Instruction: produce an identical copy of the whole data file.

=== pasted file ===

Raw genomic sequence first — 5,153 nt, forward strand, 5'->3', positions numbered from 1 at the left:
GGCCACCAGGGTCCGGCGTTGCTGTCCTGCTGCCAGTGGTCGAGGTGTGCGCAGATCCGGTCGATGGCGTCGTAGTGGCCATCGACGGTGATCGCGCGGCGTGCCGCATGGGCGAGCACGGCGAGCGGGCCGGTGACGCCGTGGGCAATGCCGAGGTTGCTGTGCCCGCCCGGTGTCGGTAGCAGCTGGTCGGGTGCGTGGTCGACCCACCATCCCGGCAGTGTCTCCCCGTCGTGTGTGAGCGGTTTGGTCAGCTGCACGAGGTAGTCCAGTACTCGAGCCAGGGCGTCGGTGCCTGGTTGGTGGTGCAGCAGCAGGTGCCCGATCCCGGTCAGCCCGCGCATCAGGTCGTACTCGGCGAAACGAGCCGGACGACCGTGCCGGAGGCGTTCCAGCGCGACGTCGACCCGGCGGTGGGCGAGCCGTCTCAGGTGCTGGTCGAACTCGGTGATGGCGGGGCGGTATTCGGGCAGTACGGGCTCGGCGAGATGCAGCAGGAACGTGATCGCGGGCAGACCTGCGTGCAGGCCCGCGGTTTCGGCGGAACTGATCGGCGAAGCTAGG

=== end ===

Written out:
Raw genomic sequence first — 5,153 nt, forward strand, 5'->3', positions numbered from 1 at the left:
GGCCACCAGGGTCCGGCGTTGCTGTCCTGCTGCCAGTGGTCGAGGTGTGCGCAGATCCGGTCGATGGCGTCGTAGTGGCCATCGACGGTGATCGCGCGGCGTGCCGCATGGGCGAGCACGGCGAGCGGGCCGGTGACGCCGTGGGCAATGCCGAGGTTGCTGTGCCCGCCCGGTGTCGGTAGCAGCTGGTCGGGTGCGTGGTCGACCCACCATCCCGGCAGTGTCTCCCCGTCGTGTGTGAGCGGTTTGGTCAGCTGCACGAGGTAGTCCAGTACTCGAGCCAGGGCGTCGGTGCCTGGTTGGTGGTGCAGCAGCAGGTGCCCGATCCCGGTCAGCCCGCGCATCAGGTCGTACTCGGCGAAACGAGCCGGACGACCGTGCCGGAGGCGTTCCAGCGCGACGTCGACCCGGCGGTGGGCGAGCCGTCTCAGGTGCTGGTCGAACTCGGTGATGGCGGGGCGGTATTCGGGCAGTACGGGCTCGGCGAGATGCAGCAGGAACGTGATCGCGGGCAGACCTGCGTGCAGGCCCGCGGTTTCGGCGGAACTGATCGGCGAAGCTAGG